public university can do anything it wants with the media that it
owns, right?

q: What guidance is there for creating or evaluating a computer policy?

The Library Bill of Rights from the American Library Association.

"Diversity in Collection Development"

An interpretation by the American Library Association of the "Library
Bill of Rights"

It says that collections should be inclusive, not exclusive. And that
materials should cover the needs and interest of all patrons. "This
includes materials that reflect political, economic, religious,
social, minority, and sexual issues."

On Freedom of Expression and Campus Speech Codes Expression - An
official statement of the American Association of University
Professors (AAUP)

It says in part: "On a campus that is free and open, no idea can be
banned or forbidden.  No viewpoint or message may be deemed so hateful
or disturbing that it may not be expressed."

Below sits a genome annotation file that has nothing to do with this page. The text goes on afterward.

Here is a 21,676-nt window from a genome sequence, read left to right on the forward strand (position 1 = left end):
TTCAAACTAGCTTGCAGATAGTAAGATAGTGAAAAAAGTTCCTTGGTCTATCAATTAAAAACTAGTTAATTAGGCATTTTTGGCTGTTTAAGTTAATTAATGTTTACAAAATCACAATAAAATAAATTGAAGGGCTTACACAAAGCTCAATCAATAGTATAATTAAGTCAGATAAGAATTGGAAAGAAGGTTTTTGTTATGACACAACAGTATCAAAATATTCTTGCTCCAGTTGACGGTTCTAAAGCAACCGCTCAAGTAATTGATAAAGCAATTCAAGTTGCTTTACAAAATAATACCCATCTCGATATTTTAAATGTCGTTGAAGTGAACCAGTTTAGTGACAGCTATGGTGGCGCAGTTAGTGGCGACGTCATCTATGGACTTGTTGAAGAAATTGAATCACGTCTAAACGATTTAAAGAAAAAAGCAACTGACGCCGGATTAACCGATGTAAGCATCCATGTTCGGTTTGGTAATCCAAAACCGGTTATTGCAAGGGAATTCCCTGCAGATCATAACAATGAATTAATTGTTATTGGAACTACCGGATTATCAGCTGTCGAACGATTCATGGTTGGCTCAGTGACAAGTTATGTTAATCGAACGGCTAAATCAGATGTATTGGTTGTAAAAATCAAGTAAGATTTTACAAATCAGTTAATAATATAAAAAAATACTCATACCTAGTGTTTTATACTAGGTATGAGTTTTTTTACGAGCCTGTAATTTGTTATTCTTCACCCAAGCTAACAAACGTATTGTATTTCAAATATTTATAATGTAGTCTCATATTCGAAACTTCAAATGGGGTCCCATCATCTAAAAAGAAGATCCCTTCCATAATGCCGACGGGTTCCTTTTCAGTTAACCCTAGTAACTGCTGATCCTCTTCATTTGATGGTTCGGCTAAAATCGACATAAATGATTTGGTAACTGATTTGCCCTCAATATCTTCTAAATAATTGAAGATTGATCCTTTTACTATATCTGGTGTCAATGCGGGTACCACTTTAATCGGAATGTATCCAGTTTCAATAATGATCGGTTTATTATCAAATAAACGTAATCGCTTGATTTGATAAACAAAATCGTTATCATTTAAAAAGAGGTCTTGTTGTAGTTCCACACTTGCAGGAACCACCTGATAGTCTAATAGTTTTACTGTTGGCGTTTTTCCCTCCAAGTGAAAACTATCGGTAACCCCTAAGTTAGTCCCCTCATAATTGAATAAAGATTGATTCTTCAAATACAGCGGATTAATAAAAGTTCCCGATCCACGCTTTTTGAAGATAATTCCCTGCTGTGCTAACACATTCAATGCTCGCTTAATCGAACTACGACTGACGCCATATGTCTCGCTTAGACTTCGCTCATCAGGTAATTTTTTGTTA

Joint Statement on Rights and Freedoms of Students -- This is the main
U.S. statement on student academic freedom.

The full text of UWM POST v. U. of Wisconsin. This recent district
court ruling goes into detail about the difference between protected
offensive expression and illegal harassment. It even mentions email.

It concludes: "The founding fathers of this nation produced a
remarkable document in the Constitution but it was ratified only with
the promise of the Bill of Rights.  The First Amendment is central to
our concept of freedom.  The God-given "unalienable rights" that the
infant nation rallied to in the Declaration of Independence can be
preserved only if their application is rigorously analyzed.